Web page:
How the Proud Boys Survive and Thrive Even In the Age of Deplatforming
In last night’s bizarre presidential debate, the competition for “most WTF moment” was stiff. But one statement from Trump has quickly become the takeaway line for both those on the left and right. When moderator Chris Wallace asked if Trump was willing to condemn white supremacists and militia, Trump rambled for a bit before asking who he was supposed to condemn. Once Biden offered the Proud Boys, a self-described “pro-Western fraternity,” Trump merely said “Proud Boys, stand back and stand by!” before once again attacking the left.
While the Trump campaign maintains that the statement was meant to show that Trump “wants them to knock it off,” as Jason Miller, one of Trump’s advisors, told The New York Times, members of the Proud Boys interpreted it differently. Before the debate was over, news outlets were already covering how members were celebrating it as a call to do exactly what the President said: stand by.
The response came from across social media, but probably not the platforms many of us are familiar with. Many people rely on a steady rotation of apps like Twitter, YouTube, and Facebook to keep them scrolling. But the Proud Boys, classified as a hate group by both the Anti-Defamation League and Southern Poverty Law Center, were suspended from Facebook and Twitter in 2018 after mounting pressure. Today, Proud Boys, and fellow extremist groups, have found homes in more niche social media platforms like Telegram and Parler.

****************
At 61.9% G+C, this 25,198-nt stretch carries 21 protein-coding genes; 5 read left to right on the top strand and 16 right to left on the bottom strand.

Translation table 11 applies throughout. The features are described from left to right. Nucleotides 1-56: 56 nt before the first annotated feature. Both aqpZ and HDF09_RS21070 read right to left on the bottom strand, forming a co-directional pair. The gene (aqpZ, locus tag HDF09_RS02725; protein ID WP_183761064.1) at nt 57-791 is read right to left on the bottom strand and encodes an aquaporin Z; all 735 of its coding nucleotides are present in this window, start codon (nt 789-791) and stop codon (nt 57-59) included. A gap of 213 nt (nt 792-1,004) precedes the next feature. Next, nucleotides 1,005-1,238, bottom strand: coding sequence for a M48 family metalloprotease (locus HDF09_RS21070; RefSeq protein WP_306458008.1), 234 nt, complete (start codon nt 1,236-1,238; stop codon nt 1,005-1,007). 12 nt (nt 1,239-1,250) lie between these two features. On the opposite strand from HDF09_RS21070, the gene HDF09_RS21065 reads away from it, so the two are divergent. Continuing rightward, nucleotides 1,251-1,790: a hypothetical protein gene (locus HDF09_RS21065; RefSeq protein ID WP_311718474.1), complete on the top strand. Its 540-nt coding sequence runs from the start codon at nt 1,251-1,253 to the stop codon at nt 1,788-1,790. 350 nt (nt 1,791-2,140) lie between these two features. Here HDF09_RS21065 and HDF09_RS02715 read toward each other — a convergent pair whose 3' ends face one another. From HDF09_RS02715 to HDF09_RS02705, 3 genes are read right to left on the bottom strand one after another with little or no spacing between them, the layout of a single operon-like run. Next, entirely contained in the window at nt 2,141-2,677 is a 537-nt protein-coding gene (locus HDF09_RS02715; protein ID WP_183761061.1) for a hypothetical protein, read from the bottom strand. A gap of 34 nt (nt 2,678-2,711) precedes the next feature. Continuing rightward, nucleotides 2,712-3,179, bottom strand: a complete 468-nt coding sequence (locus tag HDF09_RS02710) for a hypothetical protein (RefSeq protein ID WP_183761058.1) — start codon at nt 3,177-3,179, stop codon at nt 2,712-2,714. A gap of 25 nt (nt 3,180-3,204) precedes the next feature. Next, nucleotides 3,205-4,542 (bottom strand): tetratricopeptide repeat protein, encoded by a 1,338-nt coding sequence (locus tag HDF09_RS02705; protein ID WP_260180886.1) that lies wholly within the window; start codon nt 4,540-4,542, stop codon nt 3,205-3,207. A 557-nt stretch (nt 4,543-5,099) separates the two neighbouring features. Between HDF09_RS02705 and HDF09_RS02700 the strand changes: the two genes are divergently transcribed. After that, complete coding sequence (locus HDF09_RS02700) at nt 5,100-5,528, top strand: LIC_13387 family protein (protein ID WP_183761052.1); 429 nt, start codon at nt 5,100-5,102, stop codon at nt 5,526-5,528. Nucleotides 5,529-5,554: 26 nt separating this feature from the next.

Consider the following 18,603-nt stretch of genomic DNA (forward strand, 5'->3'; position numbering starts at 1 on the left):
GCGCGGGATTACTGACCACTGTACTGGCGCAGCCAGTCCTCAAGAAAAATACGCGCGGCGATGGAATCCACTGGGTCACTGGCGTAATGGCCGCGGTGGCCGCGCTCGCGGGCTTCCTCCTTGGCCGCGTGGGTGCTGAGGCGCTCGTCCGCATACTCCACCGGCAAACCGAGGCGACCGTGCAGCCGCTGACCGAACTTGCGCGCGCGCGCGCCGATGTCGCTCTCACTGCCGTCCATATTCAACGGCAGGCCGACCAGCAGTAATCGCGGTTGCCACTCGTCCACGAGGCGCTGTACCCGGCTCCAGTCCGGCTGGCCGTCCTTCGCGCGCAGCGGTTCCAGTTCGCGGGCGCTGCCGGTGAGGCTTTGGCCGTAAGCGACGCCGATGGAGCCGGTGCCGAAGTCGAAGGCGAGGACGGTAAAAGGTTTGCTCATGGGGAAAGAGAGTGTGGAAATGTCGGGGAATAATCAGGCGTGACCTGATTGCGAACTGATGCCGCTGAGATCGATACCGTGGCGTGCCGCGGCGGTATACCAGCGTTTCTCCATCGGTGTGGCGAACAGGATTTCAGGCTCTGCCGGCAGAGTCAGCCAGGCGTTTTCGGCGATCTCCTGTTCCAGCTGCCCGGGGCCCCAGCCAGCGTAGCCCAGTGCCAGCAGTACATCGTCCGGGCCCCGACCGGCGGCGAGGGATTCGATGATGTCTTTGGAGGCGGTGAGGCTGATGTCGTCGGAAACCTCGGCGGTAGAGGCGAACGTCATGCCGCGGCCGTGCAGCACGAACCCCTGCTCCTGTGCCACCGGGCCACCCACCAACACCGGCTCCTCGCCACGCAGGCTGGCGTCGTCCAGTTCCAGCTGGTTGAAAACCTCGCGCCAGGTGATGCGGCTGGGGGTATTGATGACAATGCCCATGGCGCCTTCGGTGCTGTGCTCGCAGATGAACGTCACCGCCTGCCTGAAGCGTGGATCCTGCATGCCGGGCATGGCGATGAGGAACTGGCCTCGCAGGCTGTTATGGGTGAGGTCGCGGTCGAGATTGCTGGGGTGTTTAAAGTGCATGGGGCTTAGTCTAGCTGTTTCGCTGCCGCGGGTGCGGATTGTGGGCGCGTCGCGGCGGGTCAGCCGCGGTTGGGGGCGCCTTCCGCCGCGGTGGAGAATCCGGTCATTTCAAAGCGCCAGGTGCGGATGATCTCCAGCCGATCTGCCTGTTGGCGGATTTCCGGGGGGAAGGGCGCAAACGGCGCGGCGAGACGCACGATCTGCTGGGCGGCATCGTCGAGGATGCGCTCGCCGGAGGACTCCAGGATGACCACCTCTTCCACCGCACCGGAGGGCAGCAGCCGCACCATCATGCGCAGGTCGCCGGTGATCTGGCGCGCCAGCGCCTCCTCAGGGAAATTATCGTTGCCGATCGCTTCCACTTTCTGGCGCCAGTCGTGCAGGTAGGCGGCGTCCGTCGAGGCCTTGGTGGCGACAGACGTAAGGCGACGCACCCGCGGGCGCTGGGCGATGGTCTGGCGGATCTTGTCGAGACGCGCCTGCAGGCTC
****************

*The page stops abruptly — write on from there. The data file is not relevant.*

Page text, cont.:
The official Proud Boys response, now being widely reported, came from Telegram. Telegram, which was founded in Russia in 2013, has been used by both left- and right-wing activists. While many American internet companies like Facebook have yielded to censorship requests from foreign countries, Telegram has stated a commitment to keeping its messages private and refusing to ever hand over data. This made it an attractive tool to pro-Democracy protesters in Hong Kong, as Slate writes, as well as white supremacists. But Telegram deplatforming users, while incredibly rare, is not out of the question: In 2015, Telegram did remove channels related to ISIS from the platform.
Proud Boys and other right-wing extremists have also found a home on Parler, a more explicitly right-wing platform that describes itself as a “free speech alternative to Twitter.”
“Trump basically said to go fuck them up! this makes me so happy,” Proud Boys leader Joe Biggs posted on Parler to his 34,000 followers, as Forbes reports. While Parler’s user base is small compared to Twitter (“nearing 2 million,” per Forbes, compared to Twitter’s 186 million active monthly users), it doesn’t take massive numbers to cause worrying trends or great harm. Parler is also being boosted by more mainstream members of the right, including Rudy Giulani and Eric Trump.
Facebook, meanwhile, continues to play whack-a-mole with accounts that manage to still use the platform to support and organize Proud Boys and American Guard, another extremist group. The deplatforming, which many felt came too little, too late, does also not include suspending accounts of people who may defend the actions of right-wing militia members, including many in the more “mainstream” right like Tucker Carlson. Even on major platforms, their worldview is alive and well.